That's what they mean by undefined: you don't know what's going to happen.

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Speaking of undefined behavior and its negative consequences, I like this quote (though I don't know who to attribute it to): "If you dance barefoot on the broken glass of undefined behavior, you've got to expect the occasional cut." –  SCFrench Apr 6 '09 at 1:37
    
I think all explanations of undefined behavior should be accompanied with an obligatory reference to nasal demons. –  Chris Lutz May 26 '09 at 4:34
    
A very good answer, indeed! –  Makis Nov 23 '09 at 9:12
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You're copying to the stack, so it's dependent on what the compiler has placed on the stack, for how much extra data will be required to crash your program.

Some compilers might produce code that will crash with only a single byte over the buffer size - it's undefined what the behaviour is.

I guess size 13 is enough to overwrite the return address, or something similar, which crashes when your function returns. But another compiler or another platform could/will crash with a different length.

Also your program might crash with a different length if it ran for a longer time, if something less important was being overwritten.

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For 32-bit Intel platform the explanation is the following. When you declare char[5] on stack the compiler really allocates 8 bytes because of alignment. Then it's typical for functions to have the following prologue:

push ebp
mov ebp, esp

this saves ebp registry value on stack, then moves esp register value into ebp for using esp value to access the parameters. This leads to 4 more bytes on stack to be occupied with ebp value.

In the epilogue ebp is restored, but its value is usually only used for accessing stack-allocated function parameters, so overwriting it may not hurt in most cases.

So you have the following layout (stack grows downwards on Intel): 8 bytes for your array, then 4 bytes for ebp, then usually the return address.

This is why you need to overwrite at least 13 bytes to crash your program.

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To add to the above answers: you can test for bugs like these with a tool such as Valgrind. If you're on Windows, have a look at this SO thread.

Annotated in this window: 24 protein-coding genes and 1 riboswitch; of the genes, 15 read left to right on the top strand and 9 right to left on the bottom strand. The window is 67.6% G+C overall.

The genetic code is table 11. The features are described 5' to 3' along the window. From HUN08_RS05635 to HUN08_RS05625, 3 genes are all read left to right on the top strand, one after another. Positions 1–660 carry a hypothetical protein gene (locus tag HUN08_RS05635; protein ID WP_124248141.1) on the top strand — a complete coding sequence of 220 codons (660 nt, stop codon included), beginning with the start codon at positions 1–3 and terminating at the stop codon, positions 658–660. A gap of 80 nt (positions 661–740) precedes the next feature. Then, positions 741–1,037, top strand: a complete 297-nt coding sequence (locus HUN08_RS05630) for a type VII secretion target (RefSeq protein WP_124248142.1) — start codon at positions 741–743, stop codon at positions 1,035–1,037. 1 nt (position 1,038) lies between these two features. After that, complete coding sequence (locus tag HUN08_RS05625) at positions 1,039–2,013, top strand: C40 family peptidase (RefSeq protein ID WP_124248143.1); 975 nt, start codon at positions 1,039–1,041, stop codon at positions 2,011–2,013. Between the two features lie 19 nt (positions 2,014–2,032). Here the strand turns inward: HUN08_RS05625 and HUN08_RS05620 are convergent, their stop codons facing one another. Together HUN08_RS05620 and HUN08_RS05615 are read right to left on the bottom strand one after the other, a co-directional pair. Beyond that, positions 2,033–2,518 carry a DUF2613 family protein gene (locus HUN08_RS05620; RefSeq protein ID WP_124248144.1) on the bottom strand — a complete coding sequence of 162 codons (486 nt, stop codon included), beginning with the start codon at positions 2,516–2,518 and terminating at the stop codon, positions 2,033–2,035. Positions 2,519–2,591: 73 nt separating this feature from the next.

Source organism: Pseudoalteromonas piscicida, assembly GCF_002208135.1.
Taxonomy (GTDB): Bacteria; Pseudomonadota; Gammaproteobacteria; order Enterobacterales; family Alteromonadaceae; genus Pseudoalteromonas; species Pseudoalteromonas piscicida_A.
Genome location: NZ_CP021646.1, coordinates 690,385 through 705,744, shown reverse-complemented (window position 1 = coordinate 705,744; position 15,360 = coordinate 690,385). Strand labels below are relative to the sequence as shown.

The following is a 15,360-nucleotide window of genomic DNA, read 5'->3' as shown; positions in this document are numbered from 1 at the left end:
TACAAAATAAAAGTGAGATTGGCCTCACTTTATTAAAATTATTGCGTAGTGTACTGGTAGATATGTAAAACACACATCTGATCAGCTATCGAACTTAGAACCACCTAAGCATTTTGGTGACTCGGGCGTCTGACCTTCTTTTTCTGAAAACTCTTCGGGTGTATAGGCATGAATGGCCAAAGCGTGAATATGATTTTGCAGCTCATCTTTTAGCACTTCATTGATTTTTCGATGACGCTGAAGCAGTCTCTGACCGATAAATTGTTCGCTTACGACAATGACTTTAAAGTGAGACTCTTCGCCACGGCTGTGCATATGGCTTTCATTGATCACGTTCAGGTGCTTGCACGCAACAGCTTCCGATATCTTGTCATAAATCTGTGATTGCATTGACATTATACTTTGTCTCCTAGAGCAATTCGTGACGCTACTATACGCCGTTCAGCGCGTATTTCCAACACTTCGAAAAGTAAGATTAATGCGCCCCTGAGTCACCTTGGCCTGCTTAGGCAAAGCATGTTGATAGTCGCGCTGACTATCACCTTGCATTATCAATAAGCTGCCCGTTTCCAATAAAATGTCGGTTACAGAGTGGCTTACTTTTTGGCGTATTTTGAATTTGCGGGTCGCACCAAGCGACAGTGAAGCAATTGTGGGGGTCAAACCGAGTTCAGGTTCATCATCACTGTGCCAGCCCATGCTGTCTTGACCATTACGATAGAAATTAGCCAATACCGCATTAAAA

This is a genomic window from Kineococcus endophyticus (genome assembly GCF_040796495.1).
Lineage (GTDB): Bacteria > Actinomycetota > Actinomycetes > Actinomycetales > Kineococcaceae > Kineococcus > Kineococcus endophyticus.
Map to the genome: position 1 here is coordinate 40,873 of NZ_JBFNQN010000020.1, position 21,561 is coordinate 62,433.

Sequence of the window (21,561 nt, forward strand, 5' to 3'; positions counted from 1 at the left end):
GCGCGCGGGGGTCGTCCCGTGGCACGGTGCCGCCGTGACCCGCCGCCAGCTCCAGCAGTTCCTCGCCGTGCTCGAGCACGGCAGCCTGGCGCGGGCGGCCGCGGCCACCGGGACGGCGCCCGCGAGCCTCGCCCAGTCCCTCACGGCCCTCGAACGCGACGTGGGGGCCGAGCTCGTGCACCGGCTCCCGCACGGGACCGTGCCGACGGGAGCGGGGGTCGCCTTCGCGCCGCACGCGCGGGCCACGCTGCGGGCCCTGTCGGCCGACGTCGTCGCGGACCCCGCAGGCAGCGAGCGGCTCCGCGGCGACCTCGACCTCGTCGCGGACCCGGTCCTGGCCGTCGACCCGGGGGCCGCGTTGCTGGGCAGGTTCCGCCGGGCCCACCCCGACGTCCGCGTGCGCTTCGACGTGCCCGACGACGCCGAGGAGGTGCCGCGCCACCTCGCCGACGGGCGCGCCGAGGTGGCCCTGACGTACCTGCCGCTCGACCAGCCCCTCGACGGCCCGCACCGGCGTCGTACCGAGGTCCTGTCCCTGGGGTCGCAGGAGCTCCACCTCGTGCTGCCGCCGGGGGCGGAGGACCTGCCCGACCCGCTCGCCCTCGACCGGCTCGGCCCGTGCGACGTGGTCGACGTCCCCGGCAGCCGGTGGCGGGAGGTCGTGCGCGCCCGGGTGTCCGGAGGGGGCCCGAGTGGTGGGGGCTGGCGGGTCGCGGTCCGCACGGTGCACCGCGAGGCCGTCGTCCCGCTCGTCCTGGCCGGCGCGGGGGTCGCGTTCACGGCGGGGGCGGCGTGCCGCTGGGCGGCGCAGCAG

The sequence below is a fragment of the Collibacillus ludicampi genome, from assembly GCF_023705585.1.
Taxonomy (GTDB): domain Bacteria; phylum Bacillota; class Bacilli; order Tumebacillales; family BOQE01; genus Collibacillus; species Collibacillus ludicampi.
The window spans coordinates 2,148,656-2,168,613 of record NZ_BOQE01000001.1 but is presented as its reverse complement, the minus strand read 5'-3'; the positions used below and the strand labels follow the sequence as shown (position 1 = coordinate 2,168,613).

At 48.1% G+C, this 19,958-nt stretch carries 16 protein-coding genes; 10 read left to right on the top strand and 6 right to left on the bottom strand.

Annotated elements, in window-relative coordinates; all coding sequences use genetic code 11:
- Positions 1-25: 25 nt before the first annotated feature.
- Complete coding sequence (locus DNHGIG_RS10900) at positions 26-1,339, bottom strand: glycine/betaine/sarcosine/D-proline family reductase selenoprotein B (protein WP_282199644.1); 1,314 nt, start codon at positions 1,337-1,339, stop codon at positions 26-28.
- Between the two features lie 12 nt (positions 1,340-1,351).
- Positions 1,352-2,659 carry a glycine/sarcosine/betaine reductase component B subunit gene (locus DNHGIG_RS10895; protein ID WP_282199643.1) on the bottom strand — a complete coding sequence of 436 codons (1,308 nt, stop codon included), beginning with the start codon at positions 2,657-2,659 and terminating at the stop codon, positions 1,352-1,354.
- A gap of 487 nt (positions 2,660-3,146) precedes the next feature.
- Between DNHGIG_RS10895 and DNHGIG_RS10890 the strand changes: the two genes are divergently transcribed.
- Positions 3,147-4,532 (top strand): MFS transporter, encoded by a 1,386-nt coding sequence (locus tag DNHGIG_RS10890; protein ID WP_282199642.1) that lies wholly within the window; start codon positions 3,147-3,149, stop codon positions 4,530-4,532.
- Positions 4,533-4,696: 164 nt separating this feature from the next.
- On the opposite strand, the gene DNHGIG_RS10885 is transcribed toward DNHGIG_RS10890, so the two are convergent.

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It depends on what's on the stack after the "str" array. You just happen not to be trampling on anything critical until you copy that many characters.

So it's going to depend on what else is in the function, the compiler you use and possibly the compiler options too.

13 is 5 + 8, suggesting there are two non-critical words after the str array, then something critical (maybe the return address)

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Almost certainly it is critical, if not to the running of the program, then to its results. It's actually better when it dumps core since at least then you don't rely on possibly dodgy data from it. –  paxdiablo Apr 5 '09 at 7:16
    
Yes, I was using "critical" in the narrow sense of causing an immediate crash. Overwriting off the end of the array is never going to be a good idea. –  Paul Apr 5 '09 at 7:23
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That's the pure beauty of undefined behavior (UB): it's undefined.

Your code:

char str[5];
strcpy(str,"Hello12345678");

Writes 14 bytes/chars to str which can only hold 5 bytes/chars. This invokes UB.

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Q: So why it is not crashing for "Hello1234567" and only crashing for "Hello12345678" ie of string with length 13 or more than 13.

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Because the behaviour is undefined. Use strncpy. See this page http://en.wikipedia.org/wiki/Strcpy for more information.

strncpy is unsafe since it doesn't add a NULL termination if the source string has a length >= n where n is the size of the destination string.

char s[5];
strncpy(s,5,"test12345");
printf("%s",s); // crash

We always use strlcpy to alleviate this.

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Any reason for the down vote? –  Gayan Feb 20 '10 at 3:43